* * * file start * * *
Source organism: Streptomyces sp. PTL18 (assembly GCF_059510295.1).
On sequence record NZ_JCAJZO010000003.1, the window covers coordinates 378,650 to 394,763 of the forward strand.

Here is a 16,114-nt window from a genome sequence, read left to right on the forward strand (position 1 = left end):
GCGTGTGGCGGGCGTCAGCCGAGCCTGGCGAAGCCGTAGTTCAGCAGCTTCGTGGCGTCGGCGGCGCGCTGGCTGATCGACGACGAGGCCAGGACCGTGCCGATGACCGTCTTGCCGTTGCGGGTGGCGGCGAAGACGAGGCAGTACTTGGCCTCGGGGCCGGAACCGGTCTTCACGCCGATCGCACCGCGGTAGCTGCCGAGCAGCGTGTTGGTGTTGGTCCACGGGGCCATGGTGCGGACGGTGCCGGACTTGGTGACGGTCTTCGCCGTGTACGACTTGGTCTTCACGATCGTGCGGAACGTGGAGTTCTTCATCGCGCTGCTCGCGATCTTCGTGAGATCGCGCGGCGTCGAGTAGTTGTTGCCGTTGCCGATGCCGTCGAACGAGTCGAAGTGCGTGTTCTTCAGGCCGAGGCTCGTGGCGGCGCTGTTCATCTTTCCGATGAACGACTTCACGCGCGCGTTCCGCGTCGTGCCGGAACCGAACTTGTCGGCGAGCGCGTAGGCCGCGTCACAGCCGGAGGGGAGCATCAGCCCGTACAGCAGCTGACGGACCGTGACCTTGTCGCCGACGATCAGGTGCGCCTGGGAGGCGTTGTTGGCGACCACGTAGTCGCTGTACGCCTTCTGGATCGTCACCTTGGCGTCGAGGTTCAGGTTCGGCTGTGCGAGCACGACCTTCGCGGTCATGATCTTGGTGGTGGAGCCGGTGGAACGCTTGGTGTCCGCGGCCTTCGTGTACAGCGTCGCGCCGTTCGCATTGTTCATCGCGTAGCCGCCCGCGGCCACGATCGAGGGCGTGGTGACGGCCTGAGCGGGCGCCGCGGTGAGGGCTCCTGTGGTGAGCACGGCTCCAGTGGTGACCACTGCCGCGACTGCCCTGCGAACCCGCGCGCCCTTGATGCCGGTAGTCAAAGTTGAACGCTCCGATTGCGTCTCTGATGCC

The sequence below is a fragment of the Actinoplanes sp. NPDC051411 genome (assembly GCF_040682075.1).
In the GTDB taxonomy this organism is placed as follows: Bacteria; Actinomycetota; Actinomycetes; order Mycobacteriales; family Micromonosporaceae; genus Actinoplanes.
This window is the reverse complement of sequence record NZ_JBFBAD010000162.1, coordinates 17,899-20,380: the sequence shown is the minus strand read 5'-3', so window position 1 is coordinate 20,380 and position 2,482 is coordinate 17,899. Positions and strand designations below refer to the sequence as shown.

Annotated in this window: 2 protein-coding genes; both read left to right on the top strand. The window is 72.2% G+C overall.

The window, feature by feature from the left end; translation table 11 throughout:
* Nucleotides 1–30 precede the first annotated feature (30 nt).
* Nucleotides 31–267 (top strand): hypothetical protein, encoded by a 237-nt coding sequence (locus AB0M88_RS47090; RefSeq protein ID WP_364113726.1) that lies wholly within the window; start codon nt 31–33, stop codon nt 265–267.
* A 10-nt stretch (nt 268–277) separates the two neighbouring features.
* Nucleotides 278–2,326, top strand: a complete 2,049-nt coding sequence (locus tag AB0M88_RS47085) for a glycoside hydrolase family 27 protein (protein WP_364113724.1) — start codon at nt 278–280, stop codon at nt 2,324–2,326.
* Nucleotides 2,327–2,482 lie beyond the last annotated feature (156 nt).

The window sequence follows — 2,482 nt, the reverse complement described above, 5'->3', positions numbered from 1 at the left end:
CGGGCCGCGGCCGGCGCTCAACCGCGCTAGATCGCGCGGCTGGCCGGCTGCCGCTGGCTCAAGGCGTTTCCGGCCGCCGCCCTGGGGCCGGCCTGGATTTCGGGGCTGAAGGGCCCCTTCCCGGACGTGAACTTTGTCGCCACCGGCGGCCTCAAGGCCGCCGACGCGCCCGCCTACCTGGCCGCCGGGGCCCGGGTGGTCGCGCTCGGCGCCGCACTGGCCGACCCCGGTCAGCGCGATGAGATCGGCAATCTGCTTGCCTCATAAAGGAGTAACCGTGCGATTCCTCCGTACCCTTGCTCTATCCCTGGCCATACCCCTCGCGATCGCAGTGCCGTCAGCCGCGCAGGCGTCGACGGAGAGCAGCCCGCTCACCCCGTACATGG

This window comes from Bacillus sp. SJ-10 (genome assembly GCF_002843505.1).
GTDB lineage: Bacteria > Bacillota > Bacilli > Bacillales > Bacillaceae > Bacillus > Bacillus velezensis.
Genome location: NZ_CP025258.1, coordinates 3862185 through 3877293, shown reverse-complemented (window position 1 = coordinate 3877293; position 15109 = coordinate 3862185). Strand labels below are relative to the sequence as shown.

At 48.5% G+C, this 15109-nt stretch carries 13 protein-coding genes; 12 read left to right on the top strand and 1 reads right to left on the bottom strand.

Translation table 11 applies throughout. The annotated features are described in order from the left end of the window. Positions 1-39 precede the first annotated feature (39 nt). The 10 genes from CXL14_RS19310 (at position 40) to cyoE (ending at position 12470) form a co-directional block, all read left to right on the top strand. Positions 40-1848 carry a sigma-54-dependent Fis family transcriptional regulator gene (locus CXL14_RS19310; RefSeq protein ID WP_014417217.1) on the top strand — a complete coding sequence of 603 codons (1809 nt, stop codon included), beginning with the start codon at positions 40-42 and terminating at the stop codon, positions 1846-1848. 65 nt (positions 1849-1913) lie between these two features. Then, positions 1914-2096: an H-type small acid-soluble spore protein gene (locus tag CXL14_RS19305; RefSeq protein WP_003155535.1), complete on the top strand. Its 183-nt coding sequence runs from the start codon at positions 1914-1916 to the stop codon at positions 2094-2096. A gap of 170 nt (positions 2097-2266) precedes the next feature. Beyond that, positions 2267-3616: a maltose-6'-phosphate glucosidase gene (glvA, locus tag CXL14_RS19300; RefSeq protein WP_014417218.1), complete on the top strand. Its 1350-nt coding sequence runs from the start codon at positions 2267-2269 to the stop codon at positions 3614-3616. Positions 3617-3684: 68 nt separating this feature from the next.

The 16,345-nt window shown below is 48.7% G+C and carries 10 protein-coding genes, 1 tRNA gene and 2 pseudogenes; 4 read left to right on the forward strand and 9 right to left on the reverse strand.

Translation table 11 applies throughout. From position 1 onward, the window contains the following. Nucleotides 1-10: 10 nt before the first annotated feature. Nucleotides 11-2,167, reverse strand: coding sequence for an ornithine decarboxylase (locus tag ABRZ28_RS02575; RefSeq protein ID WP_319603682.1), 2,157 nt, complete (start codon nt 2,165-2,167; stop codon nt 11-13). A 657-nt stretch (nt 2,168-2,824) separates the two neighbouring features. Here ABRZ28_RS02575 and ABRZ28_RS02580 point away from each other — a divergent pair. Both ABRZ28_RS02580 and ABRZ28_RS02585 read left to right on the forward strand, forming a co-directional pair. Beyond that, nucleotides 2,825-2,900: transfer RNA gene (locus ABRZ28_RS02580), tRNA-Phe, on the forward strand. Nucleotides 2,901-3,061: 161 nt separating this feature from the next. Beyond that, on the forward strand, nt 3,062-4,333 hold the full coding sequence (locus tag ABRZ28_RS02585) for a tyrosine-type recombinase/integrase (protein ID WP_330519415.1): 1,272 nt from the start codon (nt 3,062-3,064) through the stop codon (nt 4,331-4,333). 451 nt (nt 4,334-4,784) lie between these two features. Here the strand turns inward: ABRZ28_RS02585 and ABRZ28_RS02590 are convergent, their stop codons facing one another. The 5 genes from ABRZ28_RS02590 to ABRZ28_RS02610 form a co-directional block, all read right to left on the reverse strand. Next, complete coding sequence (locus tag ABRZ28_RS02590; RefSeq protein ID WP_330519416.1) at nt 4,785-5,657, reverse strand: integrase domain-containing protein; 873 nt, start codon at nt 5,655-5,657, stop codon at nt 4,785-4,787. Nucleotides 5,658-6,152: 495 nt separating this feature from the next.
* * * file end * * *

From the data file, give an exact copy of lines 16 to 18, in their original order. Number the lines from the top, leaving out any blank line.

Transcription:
CGGGCCGCGGCCGGCGCTCAACCGCGCTAGATCGCGCGGCTGGCCGGCTGCCGCTGGCTCAAGGCGTTTCCGGCCGCCGCCCTGGGGCCGGCCTGGATTTCGGGGCTGAAGGGCCCCTTCCCGGACGTGAACTTTGTCGCCACCGGCGGCCTCAAGGCCGCCGACGCGCCCGCCTACCTGGCCGCCGGGGCCCGGGTGGTCGCGCTCGGCGCCGCACTGGCCGACCCCGGTCAGCGCGATGAGATCGGCAATCTGCTTGCCTCATAAAGGAGTAACCGTGCGATTCCTCCGTACCCTTGCTCTATCCCTGGCCATACCCCTCGCGATCGCAGTGCCGTCAGCCGCGCAGGCGTCGACGGAGAGCAGCCCGCTCACCCCGTACATGG

This window comes from Bacillus sp. SJ-10 (genome assembly GCF_002843505.1).
GTDB lineage: Bacteria > Bacillota > Bacilli > Bacillales > Bacillaceae > Bacillus > Bacillus velezensis.